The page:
After 8 years of marriage we have arrived at a truce….she knows I wont budge over certain things like silly rituals etc.
    And I make sure that I project the image of an ideal bahu wen I m visiting her.I dont intract with her friends at all….I just smile and move in ASAP.
    Be firm and define your boundaries.Theres no need to bend over backwards to please her.She will have a problem initially but later on she will have to live with it.Again it depends on the person….One more thing I learnt no matter what you do.You can never please them all.In laws crib over something or the other.Ignore it.
    Just concentrate on your own married life.

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  10. Dear ‘Another Indian Woman’,

    I’m answering this from my point of view, as a 26 year old who is going to get married soon.
    From what you say, you seem to have gotten a great deal – a loving and supportive husband, living abroad without any need to stay with your in-laws etc.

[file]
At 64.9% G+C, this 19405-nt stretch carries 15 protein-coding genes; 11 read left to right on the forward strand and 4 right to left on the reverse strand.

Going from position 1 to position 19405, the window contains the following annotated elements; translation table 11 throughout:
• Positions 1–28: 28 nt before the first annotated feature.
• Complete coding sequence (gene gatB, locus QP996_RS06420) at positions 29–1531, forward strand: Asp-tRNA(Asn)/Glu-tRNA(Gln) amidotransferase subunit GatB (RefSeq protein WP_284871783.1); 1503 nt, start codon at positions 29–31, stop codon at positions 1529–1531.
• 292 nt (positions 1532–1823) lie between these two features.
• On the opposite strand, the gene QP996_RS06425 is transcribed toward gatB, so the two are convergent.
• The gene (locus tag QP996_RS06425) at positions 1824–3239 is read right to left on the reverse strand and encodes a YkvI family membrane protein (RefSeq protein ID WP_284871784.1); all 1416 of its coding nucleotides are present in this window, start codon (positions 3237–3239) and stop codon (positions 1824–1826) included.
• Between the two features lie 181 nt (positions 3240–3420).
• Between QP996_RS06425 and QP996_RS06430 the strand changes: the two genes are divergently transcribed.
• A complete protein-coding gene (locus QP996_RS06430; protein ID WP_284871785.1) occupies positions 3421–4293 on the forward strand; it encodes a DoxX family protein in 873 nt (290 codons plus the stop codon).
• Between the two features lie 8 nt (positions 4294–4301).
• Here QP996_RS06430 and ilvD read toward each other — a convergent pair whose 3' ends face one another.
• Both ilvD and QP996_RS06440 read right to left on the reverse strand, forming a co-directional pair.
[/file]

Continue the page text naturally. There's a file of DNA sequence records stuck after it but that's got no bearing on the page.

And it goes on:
1. You were visiting your in-laws for just 10 days – in this period, serving food to people and making conversation with them shouldn’t have been a big deal. In fact, you just needed to give polite answers, smile and nod – generally older people wrapped up in their own conversations don’t expect much beyond that. You can’t do that because you’re an “introvert”? Come on, you’re a 28 year old who went abroad for grad school and are now working. Don’t tell me you’re yet to learn how to make small talk!
    2. Touching people’s feet – this is part of our Indian culture and frankly, I don’t see anything wrong in doing it for a few days just because your in-laws wanted you to.
    3. Yelling back at your mom-in-law – I would have probably done the same if I’d been provoked repeatedly and that’s one thing (perhaps the only thing) I can relate to in your letter.
    4. In-laws are aging – But you’re not planning to look after them or keep them with you anyway – so what’s the problem here?!